In a poll of the top ten most romantic nations in the world, it’s doubtful if many would vote for Ireland. Irish men have a reputation for being shy and taciturn except after a few beers and with few exceptions, being more interested in sport than their wives or girlfriends.
Ireland does possess however, some of the most romantic landscapes in the world. From the mountains of Mourne in the north east of the island, to the wildness of Connemara in the west, the stunning valleys of the Wicklow mountains in the east such as Glendalough, the windswept romantic coastline of west Cork and the breathtaking majesty of the Dingle peninsula with its stunning marriage of mountains and sea.
Ireland has also produced more than its share of literary heavyweights and there is something within the soul of the Irish that loves to give expression to our innermost thoughts normally through speech and song. One of our most celebrated poets and Nobel prizewinner for literature in 1923 is William Butler (W.B.) Yeats. So as a gift for you to share on this Valentine’s day and as a reply to those who say the Irish are not romantic I give you a poem from W.B. Yeats from the year 1888:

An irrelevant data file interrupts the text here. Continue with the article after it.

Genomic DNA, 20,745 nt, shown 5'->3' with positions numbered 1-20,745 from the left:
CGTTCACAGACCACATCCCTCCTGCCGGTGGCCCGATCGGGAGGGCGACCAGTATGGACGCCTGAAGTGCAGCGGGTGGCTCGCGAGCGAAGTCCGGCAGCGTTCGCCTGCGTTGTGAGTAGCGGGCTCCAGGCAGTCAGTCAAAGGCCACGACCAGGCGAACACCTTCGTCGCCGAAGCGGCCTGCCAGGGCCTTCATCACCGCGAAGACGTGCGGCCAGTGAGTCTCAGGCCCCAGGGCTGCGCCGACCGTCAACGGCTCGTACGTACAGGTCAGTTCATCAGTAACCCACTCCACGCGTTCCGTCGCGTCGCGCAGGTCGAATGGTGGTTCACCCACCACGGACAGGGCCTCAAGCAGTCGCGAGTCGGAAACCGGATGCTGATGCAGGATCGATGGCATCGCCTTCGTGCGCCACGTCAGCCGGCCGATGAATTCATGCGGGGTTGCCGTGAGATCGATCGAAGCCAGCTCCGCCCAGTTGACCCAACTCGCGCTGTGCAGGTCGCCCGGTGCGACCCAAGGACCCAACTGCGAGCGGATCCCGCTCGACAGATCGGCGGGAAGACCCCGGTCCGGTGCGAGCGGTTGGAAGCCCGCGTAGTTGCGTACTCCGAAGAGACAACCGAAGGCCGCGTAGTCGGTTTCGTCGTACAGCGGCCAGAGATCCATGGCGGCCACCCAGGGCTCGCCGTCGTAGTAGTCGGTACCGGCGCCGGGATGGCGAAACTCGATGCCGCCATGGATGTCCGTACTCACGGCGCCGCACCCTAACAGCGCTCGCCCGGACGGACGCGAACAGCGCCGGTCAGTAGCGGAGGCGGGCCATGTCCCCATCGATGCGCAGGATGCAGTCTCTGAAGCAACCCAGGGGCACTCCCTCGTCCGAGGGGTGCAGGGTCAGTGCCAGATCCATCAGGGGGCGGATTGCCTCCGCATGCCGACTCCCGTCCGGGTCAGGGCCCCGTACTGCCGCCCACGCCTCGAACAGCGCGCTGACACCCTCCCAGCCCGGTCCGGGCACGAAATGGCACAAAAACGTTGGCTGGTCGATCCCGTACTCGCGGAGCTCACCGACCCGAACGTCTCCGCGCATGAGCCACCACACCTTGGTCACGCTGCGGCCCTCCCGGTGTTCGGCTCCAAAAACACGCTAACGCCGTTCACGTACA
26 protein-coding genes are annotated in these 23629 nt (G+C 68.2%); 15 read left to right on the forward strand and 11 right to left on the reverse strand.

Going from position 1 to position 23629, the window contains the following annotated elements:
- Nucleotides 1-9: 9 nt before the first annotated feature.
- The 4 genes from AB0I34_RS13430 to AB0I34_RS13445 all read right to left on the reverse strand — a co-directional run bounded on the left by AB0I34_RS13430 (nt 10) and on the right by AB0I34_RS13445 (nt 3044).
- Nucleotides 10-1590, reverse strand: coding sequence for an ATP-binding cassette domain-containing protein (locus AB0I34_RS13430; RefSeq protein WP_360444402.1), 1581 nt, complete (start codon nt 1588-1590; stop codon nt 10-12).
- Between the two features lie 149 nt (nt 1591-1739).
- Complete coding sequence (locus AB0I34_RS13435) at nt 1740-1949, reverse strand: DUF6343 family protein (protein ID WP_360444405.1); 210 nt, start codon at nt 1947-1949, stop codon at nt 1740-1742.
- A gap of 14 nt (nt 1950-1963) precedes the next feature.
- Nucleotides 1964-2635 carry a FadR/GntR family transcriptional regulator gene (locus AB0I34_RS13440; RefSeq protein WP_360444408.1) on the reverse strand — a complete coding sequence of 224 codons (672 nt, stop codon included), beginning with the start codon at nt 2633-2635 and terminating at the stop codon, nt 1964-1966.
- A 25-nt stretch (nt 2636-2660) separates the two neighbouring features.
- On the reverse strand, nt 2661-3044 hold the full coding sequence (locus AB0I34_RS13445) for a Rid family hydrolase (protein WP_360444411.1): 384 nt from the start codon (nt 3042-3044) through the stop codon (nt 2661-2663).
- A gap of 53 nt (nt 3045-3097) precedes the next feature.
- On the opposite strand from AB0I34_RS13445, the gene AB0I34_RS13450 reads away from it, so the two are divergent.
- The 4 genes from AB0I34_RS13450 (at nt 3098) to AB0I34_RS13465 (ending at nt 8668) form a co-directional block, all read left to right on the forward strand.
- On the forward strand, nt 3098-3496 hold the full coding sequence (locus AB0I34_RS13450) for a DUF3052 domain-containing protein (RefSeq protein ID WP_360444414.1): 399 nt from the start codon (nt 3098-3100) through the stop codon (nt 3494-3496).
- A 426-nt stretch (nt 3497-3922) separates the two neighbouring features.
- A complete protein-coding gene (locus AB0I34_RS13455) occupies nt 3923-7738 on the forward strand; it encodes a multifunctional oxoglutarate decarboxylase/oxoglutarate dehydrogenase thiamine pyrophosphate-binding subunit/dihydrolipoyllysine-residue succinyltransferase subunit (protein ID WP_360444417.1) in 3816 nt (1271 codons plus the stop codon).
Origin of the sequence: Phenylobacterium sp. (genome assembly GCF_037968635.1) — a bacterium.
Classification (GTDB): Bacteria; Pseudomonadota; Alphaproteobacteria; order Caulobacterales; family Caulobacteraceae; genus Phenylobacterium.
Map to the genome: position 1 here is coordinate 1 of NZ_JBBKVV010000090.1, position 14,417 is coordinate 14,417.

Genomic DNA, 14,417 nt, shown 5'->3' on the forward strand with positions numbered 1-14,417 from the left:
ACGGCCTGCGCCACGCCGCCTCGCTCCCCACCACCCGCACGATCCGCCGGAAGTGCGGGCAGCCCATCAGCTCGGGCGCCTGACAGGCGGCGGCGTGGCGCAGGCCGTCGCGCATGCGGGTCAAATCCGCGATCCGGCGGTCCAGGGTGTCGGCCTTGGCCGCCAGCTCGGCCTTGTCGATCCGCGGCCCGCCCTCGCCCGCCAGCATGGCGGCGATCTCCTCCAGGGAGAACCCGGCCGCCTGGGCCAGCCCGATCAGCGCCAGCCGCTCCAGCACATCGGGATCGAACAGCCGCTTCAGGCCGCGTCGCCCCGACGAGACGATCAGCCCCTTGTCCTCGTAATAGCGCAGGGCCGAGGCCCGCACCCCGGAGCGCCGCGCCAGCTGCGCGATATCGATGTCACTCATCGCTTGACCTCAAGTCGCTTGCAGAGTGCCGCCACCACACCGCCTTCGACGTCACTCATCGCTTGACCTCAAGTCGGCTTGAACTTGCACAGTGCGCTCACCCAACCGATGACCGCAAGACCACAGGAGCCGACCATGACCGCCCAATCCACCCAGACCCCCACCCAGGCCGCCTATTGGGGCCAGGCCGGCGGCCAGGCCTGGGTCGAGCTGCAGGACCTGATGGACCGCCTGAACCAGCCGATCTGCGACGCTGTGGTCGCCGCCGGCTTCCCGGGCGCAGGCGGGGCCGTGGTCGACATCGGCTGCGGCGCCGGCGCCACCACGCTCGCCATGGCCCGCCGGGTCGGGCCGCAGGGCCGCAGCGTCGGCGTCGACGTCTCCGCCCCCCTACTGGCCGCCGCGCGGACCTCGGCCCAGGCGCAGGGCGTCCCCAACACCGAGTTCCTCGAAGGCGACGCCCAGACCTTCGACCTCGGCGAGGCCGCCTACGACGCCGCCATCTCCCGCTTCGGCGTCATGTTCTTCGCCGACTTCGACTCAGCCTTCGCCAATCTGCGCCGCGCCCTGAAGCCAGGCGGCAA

He Wishes for the Cloths of Heaven
Had I the heavens’ embroidered cloths,
Enwrought with golden and silver light,
The blue and the dim and the dark cloths
Of night and light and the half-light,
I would spread the cloths under your feet:
But I, being poor, have only my dreams;
I have spread my dreams under your feet;
Tread softly because you tread on my dreams.